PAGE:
Value Stream Mapping (VSM) is a lean manufacturing technique used to analyze and design the flow of materials and information required to bring a product or service to a consumer. It is a visualization tool oriented to the Toyota version of Lean Manufacturing (Toyota Production System). At Toyota, it is known as “material and information flow mapping”. It can be applied to nearly any Value Chain.
It helps to understand and streamline work processes by using the tools and techniques of Lean Manufacturing. The goal of VSM is to identify, to demonstrate and to decrease waste in the process. Waste is defined as any activity that does not add value to the final product. The word is often used to demonstrate and decrease the amount of “waste” in a manufacturing system. VSM can thus serve as a starting point to help management, engineers, production associates, schedulers, suppliers, and customers to recognize waste and identify its causes. As a result, Value Stream Mapping is primarily a communication tool, but it can also be used as a strategic planning tool and as a change management tool.
In order to do this, the Value Stream Mapping method visually maps the flow of materials and information. From the moment that the products are entering the back door as raw materials. Via all manufacturing process steps. Until the moment that the products leave the loading dock as finished products. Mapping out the activities in the manufacturing process with cycle times, down times, in-process inventory, material moves, information flows, helps to visualize the current state of the process activities and guides towards the future desired state. The process usually includes mapping the “Current State” and the “Future State”. These then serve as the foundation for other Lean Manufacturing strategies.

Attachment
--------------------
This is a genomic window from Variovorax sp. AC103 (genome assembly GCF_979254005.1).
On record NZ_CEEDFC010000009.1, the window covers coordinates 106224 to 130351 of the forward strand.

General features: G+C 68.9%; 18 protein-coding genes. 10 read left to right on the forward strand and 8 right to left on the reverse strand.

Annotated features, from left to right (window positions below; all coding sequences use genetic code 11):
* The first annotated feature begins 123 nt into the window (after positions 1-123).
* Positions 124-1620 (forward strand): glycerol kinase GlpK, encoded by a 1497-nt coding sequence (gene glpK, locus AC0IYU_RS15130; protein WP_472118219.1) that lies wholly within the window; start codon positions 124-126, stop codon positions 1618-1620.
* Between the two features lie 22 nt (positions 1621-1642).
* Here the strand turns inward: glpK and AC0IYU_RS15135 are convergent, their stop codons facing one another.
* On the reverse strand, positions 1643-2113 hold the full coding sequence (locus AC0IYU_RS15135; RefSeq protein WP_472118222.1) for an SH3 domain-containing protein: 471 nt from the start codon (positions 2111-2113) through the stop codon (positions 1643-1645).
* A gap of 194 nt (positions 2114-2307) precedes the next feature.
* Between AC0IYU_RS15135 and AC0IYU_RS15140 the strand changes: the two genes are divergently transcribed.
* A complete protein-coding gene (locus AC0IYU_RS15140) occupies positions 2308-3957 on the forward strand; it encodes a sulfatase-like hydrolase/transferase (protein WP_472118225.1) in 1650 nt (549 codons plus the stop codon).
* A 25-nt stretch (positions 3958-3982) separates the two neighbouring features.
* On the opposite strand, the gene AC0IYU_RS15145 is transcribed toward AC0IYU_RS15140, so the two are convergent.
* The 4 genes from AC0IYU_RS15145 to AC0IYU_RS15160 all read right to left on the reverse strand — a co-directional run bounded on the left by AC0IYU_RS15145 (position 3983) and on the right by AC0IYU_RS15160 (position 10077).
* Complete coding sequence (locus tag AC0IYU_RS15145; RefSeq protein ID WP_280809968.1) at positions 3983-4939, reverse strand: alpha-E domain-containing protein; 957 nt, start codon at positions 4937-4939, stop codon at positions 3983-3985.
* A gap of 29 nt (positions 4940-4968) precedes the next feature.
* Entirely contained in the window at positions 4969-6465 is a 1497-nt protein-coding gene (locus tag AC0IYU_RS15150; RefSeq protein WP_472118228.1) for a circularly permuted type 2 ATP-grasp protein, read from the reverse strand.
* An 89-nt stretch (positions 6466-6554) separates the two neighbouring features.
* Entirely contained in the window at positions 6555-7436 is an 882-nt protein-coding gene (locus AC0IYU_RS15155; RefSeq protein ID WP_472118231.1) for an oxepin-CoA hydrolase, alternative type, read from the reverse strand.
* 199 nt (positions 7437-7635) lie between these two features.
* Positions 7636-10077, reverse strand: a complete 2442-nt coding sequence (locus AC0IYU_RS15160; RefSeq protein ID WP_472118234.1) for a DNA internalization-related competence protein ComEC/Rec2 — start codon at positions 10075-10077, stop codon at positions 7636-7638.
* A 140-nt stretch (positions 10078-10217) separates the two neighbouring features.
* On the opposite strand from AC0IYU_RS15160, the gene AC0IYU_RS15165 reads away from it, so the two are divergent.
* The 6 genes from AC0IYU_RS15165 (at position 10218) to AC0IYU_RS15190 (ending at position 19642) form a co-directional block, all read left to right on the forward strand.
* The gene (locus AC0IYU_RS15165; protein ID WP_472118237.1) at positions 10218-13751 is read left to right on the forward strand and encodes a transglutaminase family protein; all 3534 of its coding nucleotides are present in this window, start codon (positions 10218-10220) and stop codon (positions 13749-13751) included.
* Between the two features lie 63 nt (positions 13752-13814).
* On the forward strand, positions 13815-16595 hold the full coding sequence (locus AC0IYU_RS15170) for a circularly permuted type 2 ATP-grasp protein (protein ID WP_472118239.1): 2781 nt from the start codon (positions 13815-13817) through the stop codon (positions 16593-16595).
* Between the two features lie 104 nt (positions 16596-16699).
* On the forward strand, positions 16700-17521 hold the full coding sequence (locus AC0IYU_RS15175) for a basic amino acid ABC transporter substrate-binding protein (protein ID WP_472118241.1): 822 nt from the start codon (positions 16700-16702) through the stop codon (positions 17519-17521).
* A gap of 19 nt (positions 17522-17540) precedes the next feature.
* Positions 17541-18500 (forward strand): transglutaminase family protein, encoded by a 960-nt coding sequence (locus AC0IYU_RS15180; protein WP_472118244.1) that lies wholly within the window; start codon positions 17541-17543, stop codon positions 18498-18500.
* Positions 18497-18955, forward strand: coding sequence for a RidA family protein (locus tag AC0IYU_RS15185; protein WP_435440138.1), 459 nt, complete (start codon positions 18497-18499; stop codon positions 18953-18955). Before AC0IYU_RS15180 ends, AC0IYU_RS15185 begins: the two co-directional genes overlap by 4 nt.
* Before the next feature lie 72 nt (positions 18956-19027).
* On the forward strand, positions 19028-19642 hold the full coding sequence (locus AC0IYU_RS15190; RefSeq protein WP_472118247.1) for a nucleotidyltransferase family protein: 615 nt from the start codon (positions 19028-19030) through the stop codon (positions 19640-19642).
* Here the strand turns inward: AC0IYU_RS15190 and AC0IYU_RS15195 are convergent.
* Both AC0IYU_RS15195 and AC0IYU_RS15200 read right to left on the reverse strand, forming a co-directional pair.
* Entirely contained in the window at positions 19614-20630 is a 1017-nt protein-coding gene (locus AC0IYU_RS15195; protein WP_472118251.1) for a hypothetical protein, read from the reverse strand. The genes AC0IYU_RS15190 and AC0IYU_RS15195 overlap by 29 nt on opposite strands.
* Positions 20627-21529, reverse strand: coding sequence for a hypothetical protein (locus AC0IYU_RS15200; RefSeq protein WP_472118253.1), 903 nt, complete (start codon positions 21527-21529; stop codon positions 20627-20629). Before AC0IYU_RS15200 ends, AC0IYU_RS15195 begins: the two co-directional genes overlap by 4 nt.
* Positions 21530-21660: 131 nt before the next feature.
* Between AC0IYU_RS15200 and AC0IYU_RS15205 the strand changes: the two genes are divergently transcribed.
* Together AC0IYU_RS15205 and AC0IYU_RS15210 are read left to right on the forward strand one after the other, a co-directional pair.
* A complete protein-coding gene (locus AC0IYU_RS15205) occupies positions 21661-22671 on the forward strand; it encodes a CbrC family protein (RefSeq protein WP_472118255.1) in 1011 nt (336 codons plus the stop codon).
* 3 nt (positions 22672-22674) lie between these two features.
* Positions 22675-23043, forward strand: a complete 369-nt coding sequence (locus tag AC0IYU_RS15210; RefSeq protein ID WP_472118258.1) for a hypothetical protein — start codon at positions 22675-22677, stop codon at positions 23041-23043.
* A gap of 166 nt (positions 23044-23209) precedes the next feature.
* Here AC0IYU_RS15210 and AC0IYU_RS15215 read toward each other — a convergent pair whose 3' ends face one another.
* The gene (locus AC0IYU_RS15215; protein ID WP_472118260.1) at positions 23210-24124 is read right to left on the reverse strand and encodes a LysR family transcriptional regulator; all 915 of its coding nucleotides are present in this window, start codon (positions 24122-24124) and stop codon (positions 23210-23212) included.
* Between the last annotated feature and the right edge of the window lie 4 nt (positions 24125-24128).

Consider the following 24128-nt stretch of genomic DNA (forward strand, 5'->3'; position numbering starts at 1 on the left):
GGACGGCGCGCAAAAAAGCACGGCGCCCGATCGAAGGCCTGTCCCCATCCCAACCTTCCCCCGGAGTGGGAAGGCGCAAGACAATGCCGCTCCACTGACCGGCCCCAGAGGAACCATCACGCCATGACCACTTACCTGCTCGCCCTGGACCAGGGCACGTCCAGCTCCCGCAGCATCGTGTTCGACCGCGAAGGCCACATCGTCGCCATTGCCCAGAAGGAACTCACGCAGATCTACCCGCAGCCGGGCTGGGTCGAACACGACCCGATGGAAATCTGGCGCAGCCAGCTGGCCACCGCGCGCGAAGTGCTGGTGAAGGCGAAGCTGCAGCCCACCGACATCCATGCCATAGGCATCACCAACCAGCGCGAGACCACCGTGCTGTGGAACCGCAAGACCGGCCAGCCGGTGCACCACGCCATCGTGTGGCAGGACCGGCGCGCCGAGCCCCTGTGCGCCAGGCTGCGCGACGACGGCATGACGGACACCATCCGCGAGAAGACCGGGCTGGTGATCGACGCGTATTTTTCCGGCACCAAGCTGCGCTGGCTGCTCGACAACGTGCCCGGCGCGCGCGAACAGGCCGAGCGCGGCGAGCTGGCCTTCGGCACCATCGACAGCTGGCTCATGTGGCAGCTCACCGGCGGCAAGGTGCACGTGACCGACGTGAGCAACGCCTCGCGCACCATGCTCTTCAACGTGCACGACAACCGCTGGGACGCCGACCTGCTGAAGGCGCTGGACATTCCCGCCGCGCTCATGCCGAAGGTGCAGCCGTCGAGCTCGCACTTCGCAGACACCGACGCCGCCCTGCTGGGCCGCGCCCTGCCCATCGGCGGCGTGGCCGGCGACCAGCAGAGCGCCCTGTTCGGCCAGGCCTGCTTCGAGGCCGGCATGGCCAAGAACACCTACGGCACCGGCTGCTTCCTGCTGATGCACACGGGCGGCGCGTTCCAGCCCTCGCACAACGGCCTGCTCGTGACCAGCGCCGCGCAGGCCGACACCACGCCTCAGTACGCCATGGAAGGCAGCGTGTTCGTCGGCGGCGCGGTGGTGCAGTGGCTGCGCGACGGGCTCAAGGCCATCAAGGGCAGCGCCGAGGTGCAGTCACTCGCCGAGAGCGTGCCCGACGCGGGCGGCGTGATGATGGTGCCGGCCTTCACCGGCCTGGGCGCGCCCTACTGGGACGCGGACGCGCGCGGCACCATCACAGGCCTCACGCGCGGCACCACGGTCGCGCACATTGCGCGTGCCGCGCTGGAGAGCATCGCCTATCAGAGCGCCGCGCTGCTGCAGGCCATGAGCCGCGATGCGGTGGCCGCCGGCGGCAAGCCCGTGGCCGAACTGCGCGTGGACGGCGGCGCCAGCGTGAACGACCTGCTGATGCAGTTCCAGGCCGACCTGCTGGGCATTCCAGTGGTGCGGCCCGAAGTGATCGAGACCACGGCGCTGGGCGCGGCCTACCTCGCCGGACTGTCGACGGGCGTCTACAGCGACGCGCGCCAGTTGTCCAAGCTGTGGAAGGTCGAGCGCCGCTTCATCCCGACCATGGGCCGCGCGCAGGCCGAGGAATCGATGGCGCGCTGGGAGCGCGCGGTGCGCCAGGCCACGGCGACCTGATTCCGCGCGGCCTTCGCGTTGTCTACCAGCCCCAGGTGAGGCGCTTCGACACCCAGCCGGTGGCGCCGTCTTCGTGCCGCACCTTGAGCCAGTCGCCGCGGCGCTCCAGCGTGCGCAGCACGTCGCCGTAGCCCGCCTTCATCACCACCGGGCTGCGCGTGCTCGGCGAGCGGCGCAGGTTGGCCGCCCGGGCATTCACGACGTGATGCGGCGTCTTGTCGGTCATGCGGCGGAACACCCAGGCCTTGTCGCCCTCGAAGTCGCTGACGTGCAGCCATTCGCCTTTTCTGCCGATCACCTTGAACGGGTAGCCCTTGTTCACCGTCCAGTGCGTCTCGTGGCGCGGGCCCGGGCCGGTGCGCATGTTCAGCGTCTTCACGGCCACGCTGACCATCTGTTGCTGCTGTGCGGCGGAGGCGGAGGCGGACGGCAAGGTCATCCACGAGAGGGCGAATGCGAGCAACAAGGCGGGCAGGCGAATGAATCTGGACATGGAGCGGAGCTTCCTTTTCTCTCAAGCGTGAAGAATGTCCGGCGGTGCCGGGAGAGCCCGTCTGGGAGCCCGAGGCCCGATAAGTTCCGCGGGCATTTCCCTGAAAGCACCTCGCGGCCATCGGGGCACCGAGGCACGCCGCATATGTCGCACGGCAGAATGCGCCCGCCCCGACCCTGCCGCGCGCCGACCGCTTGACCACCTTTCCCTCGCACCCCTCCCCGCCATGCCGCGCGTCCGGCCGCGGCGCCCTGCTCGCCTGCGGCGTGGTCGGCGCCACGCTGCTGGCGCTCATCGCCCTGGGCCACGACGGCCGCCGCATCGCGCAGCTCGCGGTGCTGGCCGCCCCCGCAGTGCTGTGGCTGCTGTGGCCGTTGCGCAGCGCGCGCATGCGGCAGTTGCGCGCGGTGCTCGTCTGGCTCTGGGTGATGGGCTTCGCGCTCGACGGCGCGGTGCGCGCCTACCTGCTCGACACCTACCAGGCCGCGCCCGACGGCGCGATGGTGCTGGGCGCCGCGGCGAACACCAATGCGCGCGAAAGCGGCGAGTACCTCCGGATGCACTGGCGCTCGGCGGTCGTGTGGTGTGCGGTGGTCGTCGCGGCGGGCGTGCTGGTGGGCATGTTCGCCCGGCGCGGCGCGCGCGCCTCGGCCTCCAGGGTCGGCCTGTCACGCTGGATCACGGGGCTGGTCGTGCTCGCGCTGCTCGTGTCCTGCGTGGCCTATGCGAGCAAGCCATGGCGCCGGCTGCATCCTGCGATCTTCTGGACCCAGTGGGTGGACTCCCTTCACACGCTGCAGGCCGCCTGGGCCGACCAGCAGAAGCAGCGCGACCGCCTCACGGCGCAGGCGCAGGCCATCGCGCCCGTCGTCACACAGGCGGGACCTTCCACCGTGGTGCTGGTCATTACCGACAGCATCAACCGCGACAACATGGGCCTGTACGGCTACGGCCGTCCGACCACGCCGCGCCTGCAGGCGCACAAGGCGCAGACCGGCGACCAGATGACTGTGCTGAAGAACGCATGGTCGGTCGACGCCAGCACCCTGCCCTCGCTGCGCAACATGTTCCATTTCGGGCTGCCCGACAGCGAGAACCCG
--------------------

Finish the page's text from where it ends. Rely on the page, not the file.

History of Value Stream Mapping
The use of waste removal to achieve competitive advantage inside organizations, was pioneered in the 1980s by Toyota’s chief engineer, Taiichi Ohno, and sensei Shigeo Shingo and is oriented fundamentally towards productivity rather than towards quality. The reason for this is thought to be that improved productivity leads to leaner operations which help to expose further waste and quality problems in the system. Thus the systematic attack on waste is also a systematic assault on the factors that are underlying poor quality. And on fundamental management problems. The seven commonly accepted wastes in the Toyota production system were originally (reformulation by Jones between brackets):
- Process activity mapping. Origin: Industrial Engineering.
- Supply chain response matrix. Origin: Time compression/logistics.
- Production variety funnel. Origin: Operations Management.
- Quality filter mapping.
- Demand amplification mapping. Origin: Systems Dynamics.
- Decision point analysis. Origin: Efficient Consumer Response/logistics.
- Physical structure mapping.